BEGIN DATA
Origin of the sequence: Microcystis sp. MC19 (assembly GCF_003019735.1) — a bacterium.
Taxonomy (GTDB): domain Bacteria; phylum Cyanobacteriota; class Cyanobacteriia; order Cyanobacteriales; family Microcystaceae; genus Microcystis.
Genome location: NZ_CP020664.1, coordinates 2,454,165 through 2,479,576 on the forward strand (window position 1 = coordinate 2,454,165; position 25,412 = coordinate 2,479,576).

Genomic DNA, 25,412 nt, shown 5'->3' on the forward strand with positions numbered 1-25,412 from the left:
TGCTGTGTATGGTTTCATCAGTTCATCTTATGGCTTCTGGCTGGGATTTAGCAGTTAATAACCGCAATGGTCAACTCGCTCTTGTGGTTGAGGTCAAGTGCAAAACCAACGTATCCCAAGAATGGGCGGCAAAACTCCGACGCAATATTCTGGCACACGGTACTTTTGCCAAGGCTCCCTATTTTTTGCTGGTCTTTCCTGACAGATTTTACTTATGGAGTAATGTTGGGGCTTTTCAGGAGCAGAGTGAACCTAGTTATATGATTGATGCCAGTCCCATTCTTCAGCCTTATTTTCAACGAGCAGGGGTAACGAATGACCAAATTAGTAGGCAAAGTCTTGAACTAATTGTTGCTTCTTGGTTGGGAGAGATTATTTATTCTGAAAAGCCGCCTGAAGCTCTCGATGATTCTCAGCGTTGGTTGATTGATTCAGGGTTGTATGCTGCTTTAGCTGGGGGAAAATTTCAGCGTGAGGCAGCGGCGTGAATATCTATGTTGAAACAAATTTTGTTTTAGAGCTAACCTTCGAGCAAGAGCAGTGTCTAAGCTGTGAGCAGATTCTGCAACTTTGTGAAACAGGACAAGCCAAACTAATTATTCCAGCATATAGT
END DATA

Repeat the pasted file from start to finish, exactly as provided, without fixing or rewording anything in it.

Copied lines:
Origin of the sequence: Microcystis sp. MC19 (assembly GCF_003019735.1) — a bacterium.
Taxonomy (GTDB): domain Bacteria; phylum Cyanobacteriota; class Cyanobacteriia; order Cyanobacteriales; family Microcystaceae; genus Microcystis.
Genome location: NZ_CP020664.1, coordinates 2,454,165 through 2,479,576 on the forward strand (window position 1 = coordinate 2,454,165; position 25,412 = coordinate 2,479,576).

Genomic DNA, 25,412 nt, shown 5'->3' on the forward strand with positions numbered 1-25,412 from the left:
TGCTGTGTATGGTTTCATCAGTTCATCTTATGGCTTCTGGCTGGGATTTAGCAGTTAATAACCGCAATGGTCAACTCGCTCTTGTGGTTGAGGTCAAGTGCAAAACCAACGTATCCCAAGAATGGGCGGCAAAACTCCGACGCAATATTCTGGCACACGGTACTTTTGCCAAGGCTCCCTATTTTTTGCTGGTCTTTCCTGACAGATTTTACTTATGGAGTAATGTTGGGGCTTTTCAGGAGCAGAGTGAACCTAGTTATATGATTGATGCCAGTCCCATTCTTCAGCCTTATTTTCAACGAGCAGGGGTAACGAATGACCAAATTAGTAGGCAAAGTCTTGAACTAATTGTTGCTTCTTGGTTGGGAGAGATTATTTATTCTGAAAAGCCGCCTGAAGCTCTCGATGATTCTCAGCGTTGGTTGATTGATTCAGGGTTGTATGCTGCTTTAGCTGGGGGAAAATTTCAGCGTGAGGCAGCGGCGTGAATATCTATGTTGAAACAAATTTTGTTTTAGAGCTAACCTTCGAGCAAGAGCAGTGTCTAAGCTGTGAGCAGATTCTGCAACTTTGTGAAACAGGACAAGCCAAACTAATTATTCCAGCATATAGT